Everyone had Williams as a can’t-miss OT heading into the draft after a stellar career in Austin. He turned out a lazy, unmotivated, below-average tackle. By his fourth season in Buffalo, he had lost his job to an undrafted free agent (granted it was Jason Peters, who the Bills of course turned around and traded to Philly where he has been a perennial All-Pro), and they resorted to trying him at G and even in goal line situations as a DT. He was gone by 2006 and resurfaced with Washington as an average OL for a few years.  2002 might have been the worst OL draft class ever; Bryant McKinnie was the lone Pro-Bowler, and he went to Hawaii once.

2. Aaron Maybin, DE, Penn St. 1st round, #11 overall in 2011.

Maybin led the Big Ten in sacks, forced fumbles, and tackles for loss his (redshirt) sophomore season in Happy Valley. Buffalo projected him as Schobel’s replacement, but he couldn’t get on the field ahead of the likes of Chris Kelsay or Spencer Johnson. The numbers with the Bills are not pretty: one start, 14 tackles, and as many sacks as you did in the NFL those two seasons. He had a few situational sacks with the Jets a year later, but is now out of football – painting & smoking weed while reminiscing about a horrible rap song he made and getting two women pregnant that delivered on the same day.

3. J.P. Losman, QB, Tulane. 1st round, #22 overall in 2004.

The Bills traded back into the first round and grabbed Losman to pair with #13 overall pick WR Lee Evans. It would be another 68 picks before a QB was selected (Matt Schaub), and in hindsight, they were better off making a run at Ben Roethlisberger who went two spots ahead of Evans. Regardless, Losman got hurt in training camp and sat behind Drew Bledsoe his rookie year and was benched in year two in favor of Kelly Holcomb. His third year was actually productive and it appeared that he may be turning a corner, but got hurt early in year four and lost his job permanently to future journeyman Trent Edwards. Not a complete bust, but the pick sent the Bills into turmoil at the position that they still haven’t found an answer for.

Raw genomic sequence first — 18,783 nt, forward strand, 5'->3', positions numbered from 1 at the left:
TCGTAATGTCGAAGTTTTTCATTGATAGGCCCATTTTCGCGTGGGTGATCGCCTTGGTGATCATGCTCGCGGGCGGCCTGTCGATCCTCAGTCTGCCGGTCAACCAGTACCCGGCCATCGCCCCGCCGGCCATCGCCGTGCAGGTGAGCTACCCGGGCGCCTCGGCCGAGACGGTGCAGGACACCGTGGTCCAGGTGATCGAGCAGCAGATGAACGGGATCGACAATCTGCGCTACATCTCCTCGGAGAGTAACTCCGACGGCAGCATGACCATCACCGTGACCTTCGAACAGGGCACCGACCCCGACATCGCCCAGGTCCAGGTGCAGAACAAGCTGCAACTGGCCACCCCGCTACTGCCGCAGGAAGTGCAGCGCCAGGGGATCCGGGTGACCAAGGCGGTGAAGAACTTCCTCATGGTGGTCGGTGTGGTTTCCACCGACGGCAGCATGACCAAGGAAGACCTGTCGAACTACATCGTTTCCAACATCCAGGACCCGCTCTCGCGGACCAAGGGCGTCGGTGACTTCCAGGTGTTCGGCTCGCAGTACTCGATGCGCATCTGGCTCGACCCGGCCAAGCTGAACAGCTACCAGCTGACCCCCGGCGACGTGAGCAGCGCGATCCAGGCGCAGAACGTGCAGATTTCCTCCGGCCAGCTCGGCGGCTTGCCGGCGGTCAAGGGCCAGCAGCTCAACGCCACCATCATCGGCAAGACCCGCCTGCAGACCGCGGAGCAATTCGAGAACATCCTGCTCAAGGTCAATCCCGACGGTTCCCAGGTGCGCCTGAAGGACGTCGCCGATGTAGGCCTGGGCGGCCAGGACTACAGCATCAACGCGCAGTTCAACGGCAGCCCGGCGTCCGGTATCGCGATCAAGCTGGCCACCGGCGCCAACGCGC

4. John McCargo, DT, NC St. 1st round #26 overall in 2006.

The Bills had a chance to draft Haloti Ngata in the first round in ’06, but instead went with Donte Whitner (a underachiever in Buffalo) at #8. Later in the first round, they drafted the overshadowed linemate of #1 overall pick Mario Williams’ at NC State. McCargo was garbage in Buffalo and had zero impact. His greatest accomplishment was managing to stay on the roster for all five years of his rookie contract. He must have been a hell of a teammate.

5. James Hardy, WR, Indiana. 2nd round, #41 overall in 2008.

Hardy had a stellar career at IU, racking up numerous school records. In high school, he was Indiana’s Mr. Basketball runner-up and even earned minutes his Freshman year on the Hoosiers hoops team. A Harold Carmichael/Plaxico Burress prototype, the Bills envisioned him as a perfect complement opposite deep threat Lee Evans. Hardy was a disaster in Buffalo, unproductive when he wasn’t hurt, and caught nine balls in two seasons. He had a couple of off-field red flags in college and sadly was last heard from getting locked up in the loony bin.

Stats courtesy of pro-football-reference.com